Hey there Chris - Do I understand correctly- you are applying coconut oil to your armpits, then a light dusting of baking soda with a make-up brush? It's pretty lucky that you haven't had any other reactions than a light rash if shaving closely. I wonder if you have been using this method for very long.. I hope it continues to work for you, and if it does, you are among the very few who can tolerate baking soda straight up on the skin like that. Best of luck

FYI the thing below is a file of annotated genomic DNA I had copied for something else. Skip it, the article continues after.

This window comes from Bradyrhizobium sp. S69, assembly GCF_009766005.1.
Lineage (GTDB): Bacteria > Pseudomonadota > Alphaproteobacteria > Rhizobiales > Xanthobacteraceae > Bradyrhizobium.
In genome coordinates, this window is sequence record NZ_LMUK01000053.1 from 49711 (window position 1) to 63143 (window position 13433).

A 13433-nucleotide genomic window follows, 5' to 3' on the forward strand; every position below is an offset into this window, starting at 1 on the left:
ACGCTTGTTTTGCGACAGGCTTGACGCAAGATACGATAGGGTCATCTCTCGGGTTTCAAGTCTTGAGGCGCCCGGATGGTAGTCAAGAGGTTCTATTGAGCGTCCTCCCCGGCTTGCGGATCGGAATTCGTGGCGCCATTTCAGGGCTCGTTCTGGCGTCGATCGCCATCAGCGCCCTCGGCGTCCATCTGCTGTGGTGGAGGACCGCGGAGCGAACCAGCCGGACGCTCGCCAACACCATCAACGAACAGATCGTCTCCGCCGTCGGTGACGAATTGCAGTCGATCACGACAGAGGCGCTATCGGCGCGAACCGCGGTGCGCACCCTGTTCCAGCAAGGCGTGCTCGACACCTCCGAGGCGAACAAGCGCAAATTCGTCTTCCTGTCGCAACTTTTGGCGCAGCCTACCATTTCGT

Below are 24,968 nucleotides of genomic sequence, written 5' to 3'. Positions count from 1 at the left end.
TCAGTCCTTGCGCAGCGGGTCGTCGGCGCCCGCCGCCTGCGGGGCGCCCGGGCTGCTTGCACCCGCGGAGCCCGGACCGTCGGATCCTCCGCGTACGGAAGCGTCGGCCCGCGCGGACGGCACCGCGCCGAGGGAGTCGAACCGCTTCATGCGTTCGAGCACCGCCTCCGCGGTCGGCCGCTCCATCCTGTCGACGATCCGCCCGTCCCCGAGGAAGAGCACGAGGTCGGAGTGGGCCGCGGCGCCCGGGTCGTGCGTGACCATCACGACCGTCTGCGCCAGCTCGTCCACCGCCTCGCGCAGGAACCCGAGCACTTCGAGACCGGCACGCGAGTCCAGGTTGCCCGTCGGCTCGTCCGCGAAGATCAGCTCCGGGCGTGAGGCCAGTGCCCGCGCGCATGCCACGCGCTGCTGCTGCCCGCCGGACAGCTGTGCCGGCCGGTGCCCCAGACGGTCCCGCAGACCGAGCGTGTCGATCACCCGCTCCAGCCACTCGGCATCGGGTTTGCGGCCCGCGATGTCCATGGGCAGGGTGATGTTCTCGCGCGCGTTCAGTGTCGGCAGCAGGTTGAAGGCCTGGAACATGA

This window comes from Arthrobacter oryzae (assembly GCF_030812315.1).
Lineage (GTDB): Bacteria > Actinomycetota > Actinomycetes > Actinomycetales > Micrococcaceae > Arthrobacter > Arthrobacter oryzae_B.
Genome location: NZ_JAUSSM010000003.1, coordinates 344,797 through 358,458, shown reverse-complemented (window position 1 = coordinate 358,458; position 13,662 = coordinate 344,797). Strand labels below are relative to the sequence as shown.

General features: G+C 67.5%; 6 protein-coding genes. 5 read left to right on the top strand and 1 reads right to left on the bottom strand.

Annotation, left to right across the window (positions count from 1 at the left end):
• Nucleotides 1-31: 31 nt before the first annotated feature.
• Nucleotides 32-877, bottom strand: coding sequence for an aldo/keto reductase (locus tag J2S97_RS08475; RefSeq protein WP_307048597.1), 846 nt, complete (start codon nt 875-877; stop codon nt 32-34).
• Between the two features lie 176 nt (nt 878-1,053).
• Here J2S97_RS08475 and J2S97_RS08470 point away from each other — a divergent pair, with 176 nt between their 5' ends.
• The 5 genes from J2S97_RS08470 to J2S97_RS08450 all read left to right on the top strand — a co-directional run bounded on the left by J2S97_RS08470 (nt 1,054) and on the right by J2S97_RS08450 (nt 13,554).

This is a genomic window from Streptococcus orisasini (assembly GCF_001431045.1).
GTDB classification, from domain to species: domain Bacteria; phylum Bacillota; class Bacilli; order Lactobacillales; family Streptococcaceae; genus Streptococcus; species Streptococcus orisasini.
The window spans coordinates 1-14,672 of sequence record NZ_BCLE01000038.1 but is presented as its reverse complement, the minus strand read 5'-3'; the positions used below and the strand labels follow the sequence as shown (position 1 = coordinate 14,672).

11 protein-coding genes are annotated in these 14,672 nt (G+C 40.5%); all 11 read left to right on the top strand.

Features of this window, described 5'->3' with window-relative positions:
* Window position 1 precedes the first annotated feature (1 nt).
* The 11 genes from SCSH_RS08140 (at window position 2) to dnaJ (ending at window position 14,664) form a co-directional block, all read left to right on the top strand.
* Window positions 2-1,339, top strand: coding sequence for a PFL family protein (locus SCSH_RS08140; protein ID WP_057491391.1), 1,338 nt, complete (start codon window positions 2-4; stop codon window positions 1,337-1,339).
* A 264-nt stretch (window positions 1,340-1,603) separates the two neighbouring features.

Hi Anon - deodorant works by maintaining a bacteria-unfriendly pH on the skins surface. Our skin's job is to be a protective barrier - and it's very good at its job! Getting ingredients ( like some medicines etc) to be absorbed through the skin is something scientists have worked on for years. The simple fact is, we don't absorb nearly as much as we think through our skin. So to answer your question, you are spreading a thin layer of product on your skin with a deodorant - not absorbing it. :)

Dave said...